Marissa looked up the steps to the four storey building in front of her. She hadn’t been told there was a flight of stairs - she’d assumed that “first floor” would be ground level, so she hadn’t asked. Normally, she could get up a flight of stairs with effort, but it was slow going and today it was raining. I’m already soaked, she reasoned, but I’m not sure I want to go in. I shouldn’t have come, even though my oncologist really gave me no choice if I didn’t want to be hospitalized involuntarily.
“Hi, you must be June?” a voice asked as a man approached her. She looked at him and estimated his height to be about 5 feet 9 or 10 inches and his age early to mid 40′s. He had shortish dark hair with a bit of grey at the sides and a somewhat stocky build. He was wearing a long coat and holding an umbrella over his head. His face looked kind, but in that split second she made the decision that she could not go through with it. Little did she know that he would some day save her life.
“No, I’m Marissa”, she said, using her real name for the first time in 3 years. She decided to be proactive instead of reactive. “Are you my hair stylist?”
The man looked taken aback. “Hair stylist? No, there are no hair salons at this address.”
“Oh, I must have the wrong place.”
“What address are you looking for?”
“503 Bridgeton Street.”
“You have the right address.”
“Perhaps I wrote it down wrong.”
“Do you have the paper with you?”
“May I see it?”′
Marissa let go of one of her forearm crutches and took a piece of paper out of her jeans pocket, thanking herself for putting it there instead of in her purse, which was harder to rummage around in and keep her balance at the same time. She didn’t owe him a look at the paper, but she had to make her lie believable and she did not want a confrontation – she just wanted to get out of there and go home. She also thanked herself for not writing his name down on the paper. Over the last few years, she had learned to always be cautious.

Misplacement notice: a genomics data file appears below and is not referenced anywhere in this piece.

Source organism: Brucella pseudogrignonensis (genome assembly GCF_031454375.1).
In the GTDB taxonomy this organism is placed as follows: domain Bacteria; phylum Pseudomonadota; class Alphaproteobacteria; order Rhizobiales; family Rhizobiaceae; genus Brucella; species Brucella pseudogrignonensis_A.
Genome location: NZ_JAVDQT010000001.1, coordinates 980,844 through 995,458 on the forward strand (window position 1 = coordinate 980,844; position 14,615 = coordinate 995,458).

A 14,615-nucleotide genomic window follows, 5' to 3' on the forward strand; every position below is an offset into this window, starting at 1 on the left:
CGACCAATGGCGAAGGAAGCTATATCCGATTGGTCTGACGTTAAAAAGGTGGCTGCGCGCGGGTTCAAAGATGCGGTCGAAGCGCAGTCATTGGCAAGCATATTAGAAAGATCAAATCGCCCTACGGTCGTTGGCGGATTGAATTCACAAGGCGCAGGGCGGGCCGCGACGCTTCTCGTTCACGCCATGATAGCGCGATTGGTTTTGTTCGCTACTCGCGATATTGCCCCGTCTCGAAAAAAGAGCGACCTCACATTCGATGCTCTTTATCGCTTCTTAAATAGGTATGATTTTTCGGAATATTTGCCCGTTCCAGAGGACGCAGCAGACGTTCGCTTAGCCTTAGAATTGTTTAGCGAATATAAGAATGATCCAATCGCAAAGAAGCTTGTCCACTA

“You have the right address”, he said as he looked at the paper. “Are you sure you aren’t my 10 o’clock appointment?”
“Only if you are a ladies’ hair stylist.” She forced a smile.
“No, not a hair stylist”, he chuckled. “At any rate, you are soaking wet, why don’t you come in and dry off? I’ll make you a cup of tea.”
“Oh, I couldn’t trouble you”, she replied.
“It’s no trouble at all … really. Though if my appointment does show up, you’ll have to sit in my kitchen.” He was certain she was his new patient, but he played along, hoping to trip her up and get her to admit the charade. “Are you able to get up those stairs?”
“Oh, I can do the stairs”, she said “but I’m not going into a strange place with with a man I’ve never met before”. She turned and started to walk past him, down the street.
Braxton let her get a few feet away, then called after her “June!” She didn’t even flinch and kept walking. “Marissa!” She stopped and turned around. “You forgot your piece of paper.” He loped to her and handed it to her. She took it and put it back in her pocket.
“Thanks, though I don’t really need it since it’s the wrong address.”
“Look, I know you don’t know me, but I can prove who I am. My name is Dr Braxton Jagger. Let me show you my identification.” He reached in his coat pocket and took out his wallet. Handing his driver’s licence to her, he said “You’ll see the diplomas on my wall when we get up there.” He gestured toward the building.